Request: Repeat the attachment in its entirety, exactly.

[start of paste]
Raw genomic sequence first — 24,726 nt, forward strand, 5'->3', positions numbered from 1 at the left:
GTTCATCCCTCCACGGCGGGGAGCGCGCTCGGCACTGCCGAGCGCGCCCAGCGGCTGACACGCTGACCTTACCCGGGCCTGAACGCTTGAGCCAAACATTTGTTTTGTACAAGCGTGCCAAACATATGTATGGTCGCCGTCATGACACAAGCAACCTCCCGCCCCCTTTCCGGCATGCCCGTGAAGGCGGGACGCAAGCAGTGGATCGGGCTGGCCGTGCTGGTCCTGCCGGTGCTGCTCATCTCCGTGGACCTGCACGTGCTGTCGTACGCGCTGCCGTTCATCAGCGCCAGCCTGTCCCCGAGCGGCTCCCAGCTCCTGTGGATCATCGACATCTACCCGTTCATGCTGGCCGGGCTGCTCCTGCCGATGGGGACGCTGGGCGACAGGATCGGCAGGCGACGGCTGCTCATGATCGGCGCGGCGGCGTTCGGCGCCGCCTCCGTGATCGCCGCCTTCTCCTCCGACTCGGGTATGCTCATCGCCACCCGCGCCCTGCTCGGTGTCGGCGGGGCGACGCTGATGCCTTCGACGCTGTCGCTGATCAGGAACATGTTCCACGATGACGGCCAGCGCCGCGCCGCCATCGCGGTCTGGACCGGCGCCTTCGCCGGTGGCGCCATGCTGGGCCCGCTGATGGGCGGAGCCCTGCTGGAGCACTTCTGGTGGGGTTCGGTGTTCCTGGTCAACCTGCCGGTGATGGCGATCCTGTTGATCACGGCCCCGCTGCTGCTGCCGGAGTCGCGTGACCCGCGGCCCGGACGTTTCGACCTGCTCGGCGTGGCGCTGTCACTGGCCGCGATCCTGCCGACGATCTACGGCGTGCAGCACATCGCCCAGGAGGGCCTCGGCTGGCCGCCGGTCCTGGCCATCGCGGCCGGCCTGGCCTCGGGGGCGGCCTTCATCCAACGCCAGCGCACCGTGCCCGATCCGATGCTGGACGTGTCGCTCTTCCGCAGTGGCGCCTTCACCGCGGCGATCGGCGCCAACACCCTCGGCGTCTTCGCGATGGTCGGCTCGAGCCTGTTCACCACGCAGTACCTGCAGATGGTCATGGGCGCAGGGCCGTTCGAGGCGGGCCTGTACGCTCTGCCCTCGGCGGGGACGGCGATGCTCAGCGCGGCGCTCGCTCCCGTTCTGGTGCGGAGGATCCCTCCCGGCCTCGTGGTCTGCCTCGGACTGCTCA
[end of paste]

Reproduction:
Raw genomic sequence first — 24,726 nt, forward strand, 5'->3', positions numbered from 1 at the left:
GTTCATCCCTCCACGGCGGGGAGCGCGCTCGGCACTGCCGAGCGCGCCCAGCGGCTGACACGCTGACCTTACCCGGGCCTGAACGCTTGAGCCAAACATTTGTTTTGTACAAGCGTGCCAAACATATGTATGGTCGCCGTCATGACACAAGCAACCTCCCGCCCCCTTTCCGGCATGCCCGTGAAGGCGGGACGCAAGCAGTGGATCGGGCTGGCCGTGCTGGTCCTGCCGGTGCTGCTCATCTCCGTGGACCTGCACGTGCTGTCGTACGCGCTGCCGTTCATCAGCGCCAGCCTGTCCCCGAGCGGCTCCCAGCTCCTGTGGATCATCGACATCTACCCGTTCATGCTGGCCGGGCTGCTCCTGCCGATGGGGACGCTGGGCGACAGGATCGGCAGGCGACGGCTGCTCATGATCGGCGCGGCGGCGTTCGGCGCCGCCTCCGTGATCGCCGCCTTCTCCTCCGACTCGGGTATGCTCATCGCCACCCGCGCCCTGCTCGGTGTCGGCGGGGCGACGCTGATGCCTTCGACGCTGTCGCTGATCAGGAACATGTTCCACGATGACGGCCAGCGCCGCGCCGCCATCGCGGTCTGGACCGGCGCCTTCGCCGGTGGCGCCATGCTGGGCCCGCTGATGGGCGGAGCCCTGCTGGAGCACTTCTGGTGGGGTTCGGTGTTCCTGGTCAACCTGCCGGTGATGGCGATCCTGTTGATCACGGCCCCGCTGCTGCTGCCGGAGTCGCGTGACCCGCGGCCCGGACGTTTCGACCTGCTCGGCGTGGCGCTGTCACTGGCCGCGATCCTGCCGACGATCTACGGCGTGCAGCACATCGCCCAGGAGGGCCTCGGCTGGCCGCCGGTCCTGGCCATCGCGGCCGGCCTGGCCTCGGGGGCGGCCTTCATCCAACGCCAGCGCACCGTGCCCGATCCGATGCTGGACGTGTCGCTCTTCCGCAGTGGCGCCTTCACCGCGGCGATCGGCGCCAACACCCTCGGCGTCTTCGCGATGGTCGGCTCGAGCCTGTTCACCACGCAGTACCTGCAGATGGTCATGGGCGCAGGGCCGTTCGAGGCGGGCCTGTACGCTCTGCCCTCGGCGGGGACGGCGATGCTCAGCGCGGCGCTCGCTCCCGTTCTGGTGCGGAGGATCCCTCCCGGCCTCGTGGTCTGCCTCGGACTGCTCA